The Old Oak Review

Thursday 12 October 2023

Plot: The future for the last remaining pub, The Old Oak, in a village of Northeast England, where people are leaving the land as the mines are closed. Houses are cheap and available, thus making it an ideal location for Syrian refugees. 

Film: The Old Oak

Director: Ken Loach

Writer: Paul Laverty

Starring: Dave Turner, Debbie Honeywood, Trevor Fox

The Old Oak follows the journey of a village in Northeast England, which has been struggling for last forty-something years since the closure of local mines, as it becomes the home to a community of Syrian refugees, much to the protest of some of the locals. Ken Loach (I, Daniel Blake) has once again created an emotionally charged and hard hitting societal commentary, while using real people rather than famous faces to tell this story. 

Pub landlord, TJ Ballantyne (Dave Turner), has found himself divorced and battling depression, estranged from his adult son and trying to keep his business from going under as he’s unable to sell and get away. "The Old Oak" serves as his sanctuary—a pub in a deprived former mining town. Unfortunately, it's fallen into disrepair. His regular patrons are consumed by anger, their frustration fuelled by plummeting house prices and resentment towards immigrants. Nearby properties are being snapped up by real estate companies, then exploited through excessive rents, effectively erasing the retirement security they once promised and siphoning the community's value.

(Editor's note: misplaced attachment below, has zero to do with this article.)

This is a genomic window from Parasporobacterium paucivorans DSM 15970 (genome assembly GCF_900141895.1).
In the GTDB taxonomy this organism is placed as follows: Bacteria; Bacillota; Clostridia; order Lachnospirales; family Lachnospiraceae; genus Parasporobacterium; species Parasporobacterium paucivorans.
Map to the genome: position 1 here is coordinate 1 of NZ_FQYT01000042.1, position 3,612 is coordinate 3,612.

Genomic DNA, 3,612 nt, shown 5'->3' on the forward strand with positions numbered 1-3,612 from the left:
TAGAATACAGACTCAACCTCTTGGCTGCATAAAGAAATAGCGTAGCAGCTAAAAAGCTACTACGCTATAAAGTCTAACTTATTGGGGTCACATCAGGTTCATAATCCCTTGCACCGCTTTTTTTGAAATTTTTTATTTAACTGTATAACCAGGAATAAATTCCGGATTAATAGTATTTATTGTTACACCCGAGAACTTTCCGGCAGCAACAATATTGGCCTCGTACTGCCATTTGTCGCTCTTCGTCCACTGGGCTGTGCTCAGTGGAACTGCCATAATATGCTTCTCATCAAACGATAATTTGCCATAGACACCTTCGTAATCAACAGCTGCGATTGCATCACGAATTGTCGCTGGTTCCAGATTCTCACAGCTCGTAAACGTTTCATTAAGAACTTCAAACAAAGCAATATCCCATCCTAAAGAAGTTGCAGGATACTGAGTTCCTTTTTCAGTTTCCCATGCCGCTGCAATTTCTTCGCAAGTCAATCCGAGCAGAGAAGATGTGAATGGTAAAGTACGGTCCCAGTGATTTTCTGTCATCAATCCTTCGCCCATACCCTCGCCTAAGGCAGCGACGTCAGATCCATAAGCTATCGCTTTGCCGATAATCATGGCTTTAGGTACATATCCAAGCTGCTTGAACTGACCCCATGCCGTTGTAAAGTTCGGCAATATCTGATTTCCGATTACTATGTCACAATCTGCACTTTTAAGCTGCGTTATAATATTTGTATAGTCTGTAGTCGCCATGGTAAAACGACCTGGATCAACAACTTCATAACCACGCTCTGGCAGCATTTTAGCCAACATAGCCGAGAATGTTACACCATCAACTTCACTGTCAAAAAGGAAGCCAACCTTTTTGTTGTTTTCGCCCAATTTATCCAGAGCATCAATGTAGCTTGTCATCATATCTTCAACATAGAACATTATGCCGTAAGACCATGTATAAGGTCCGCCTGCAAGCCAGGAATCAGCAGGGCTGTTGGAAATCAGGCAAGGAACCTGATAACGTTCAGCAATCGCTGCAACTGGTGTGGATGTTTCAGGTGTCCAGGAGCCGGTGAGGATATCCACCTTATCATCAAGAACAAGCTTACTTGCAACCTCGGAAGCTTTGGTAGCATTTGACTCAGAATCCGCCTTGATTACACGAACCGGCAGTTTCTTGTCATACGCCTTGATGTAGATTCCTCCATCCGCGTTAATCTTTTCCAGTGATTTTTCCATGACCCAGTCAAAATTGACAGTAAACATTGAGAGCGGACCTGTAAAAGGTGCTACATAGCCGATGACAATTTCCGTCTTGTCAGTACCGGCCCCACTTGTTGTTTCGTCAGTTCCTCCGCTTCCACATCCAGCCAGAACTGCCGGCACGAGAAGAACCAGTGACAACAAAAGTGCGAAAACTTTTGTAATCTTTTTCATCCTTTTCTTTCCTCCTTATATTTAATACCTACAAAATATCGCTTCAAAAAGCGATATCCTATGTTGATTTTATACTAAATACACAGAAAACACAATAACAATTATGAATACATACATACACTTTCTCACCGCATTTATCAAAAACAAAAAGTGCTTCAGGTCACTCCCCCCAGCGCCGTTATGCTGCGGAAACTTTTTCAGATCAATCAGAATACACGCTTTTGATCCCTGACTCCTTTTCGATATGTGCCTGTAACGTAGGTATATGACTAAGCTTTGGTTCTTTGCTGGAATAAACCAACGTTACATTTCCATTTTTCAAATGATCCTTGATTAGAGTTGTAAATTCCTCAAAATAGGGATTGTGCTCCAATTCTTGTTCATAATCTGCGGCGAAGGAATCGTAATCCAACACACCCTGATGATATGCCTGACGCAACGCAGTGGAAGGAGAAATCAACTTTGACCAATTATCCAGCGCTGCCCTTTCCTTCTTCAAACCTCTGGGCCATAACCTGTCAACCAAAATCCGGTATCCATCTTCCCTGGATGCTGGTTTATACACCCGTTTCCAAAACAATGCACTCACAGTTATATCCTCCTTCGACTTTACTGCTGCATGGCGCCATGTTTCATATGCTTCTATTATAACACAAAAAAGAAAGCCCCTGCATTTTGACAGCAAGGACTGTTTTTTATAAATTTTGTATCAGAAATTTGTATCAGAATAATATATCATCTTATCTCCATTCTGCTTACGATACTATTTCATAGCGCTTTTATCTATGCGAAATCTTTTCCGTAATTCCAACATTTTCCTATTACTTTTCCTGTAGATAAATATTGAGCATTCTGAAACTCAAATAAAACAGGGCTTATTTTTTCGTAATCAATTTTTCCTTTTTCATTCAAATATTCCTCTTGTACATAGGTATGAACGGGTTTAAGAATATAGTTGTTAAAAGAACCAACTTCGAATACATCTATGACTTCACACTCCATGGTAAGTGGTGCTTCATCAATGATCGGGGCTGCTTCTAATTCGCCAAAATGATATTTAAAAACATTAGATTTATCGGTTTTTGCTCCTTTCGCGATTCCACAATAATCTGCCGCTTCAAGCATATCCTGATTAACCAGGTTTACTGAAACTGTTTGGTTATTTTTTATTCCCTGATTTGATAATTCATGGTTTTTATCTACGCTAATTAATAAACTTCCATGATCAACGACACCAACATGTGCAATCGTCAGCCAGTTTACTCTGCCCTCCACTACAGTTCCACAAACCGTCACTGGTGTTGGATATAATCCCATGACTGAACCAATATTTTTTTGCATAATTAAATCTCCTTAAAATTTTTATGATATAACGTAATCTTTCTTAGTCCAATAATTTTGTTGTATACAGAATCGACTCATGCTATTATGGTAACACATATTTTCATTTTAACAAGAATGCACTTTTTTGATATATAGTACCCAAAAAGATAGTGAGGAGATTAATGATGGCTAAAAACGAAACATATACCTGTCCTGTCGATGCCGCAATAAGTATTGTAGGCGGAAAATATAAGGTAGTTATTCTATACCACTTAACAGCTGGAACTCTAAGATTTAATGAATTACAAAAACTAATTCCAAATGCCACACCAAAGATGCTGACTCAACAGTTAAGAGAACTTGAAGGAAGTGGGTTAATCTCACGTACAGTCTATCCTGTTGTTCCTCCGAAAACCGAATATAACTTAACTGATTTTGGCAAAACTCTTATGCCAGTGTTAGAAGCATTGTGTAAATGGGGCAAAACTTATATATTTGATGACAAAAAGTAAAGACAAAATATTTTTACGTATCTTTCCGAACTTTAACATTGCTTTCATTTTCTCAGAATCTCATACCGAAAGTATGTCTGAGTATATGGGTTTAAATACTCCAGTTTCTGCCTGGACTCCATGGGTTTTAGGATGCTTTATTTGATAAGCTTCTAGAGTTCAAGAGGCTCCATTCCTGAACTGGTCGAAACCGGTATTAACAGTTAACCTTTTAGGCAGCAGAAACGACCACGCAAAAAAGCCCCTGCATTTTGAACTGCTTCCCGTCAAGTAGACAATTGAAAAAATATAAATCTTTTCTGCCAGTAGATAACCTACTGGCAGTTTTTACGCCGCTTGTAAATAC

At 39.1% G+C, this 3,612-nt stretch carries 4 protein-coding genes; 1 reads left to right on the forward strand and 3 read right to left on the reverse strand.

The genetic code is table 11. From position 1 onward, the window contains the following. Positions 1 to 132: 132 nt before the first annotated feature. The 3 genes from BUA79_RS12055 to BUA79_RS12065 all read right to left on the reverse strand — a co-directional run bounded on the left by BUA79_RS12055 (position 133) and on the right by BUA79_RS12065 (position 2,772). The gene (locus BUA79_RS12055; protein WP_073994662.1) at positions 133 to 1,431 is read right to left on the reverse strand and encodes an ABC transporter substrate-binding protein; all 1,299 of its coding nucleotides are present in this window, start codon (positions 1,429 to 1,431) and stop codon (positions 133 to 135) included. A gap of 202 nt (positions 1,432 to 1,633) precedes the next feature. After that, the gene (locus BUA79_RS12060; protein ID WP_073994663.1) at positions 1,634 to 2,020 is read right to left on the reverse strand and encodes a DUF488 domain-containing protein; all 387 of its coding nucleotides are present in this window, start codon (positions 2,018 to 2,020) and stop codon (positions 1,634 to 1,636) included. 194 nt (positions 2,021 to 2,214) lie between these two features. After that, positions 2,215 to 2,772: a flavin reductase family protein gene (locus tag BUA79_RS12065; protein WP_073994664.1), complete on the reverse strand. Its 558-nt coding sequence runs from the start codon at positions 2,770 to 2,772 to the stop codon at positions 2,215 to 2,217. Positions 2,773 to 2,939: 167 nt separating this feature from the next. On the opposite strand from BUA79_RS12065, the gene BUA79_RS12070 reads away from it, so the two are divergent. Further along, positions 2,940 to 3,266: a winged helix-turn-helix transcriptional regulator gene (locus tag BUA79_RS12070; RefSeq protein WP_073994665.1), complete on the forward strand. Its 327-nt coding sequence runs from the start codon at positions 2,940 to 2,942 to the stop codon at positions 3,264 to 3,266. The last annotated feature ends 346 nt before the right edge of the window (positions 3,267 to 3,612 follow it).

The situation takes a more tense turn when a busload of Syrian refugees arrives in town. TJ faces a pivotal choice: the enraged locals implore him to reopen the pub's long-unused back room as a space to air their grievances, but he hesitates. He inadvertently allows the room to host a community supper, bringing together locals and Syrians, including Yara (Ebla Mari), a young Syrian woman seeking news about her imprisoned father. TJ's connection with Yara sparks whispers among some patrons, but it develops into a tender friendship. One poignant moment unfolds when he takes her to Durham Cathedral, where she is deeply moved by the choir and the ancient structure. Contemplating her inability to revisit the Roman-built temples at Palmyra, destroyed by ISIS, she reflects on the power of empathy and solidarity between British citizens and immigrants.

Tragedy sees the community come together in the sort of way only hard times can unite, northerners are often seen as hardy people but The Old Oak does an excellent job at showing just how accepting they can be too.

Ken Loach continues to be a fervent advocate for social realism. He employs a style of unadorned, unironic political outrage, shot by Robbie Ryan with a simple, naturalistic approach, featuring first-time and non-professional actors. His filmmaking language remains untainted by the prevailing cynicism of modern cinema. There’s a good chance that this was Ken Loach’s last film, and while I sincerely hope that isn’t the case, what a momentous note to go out on. 

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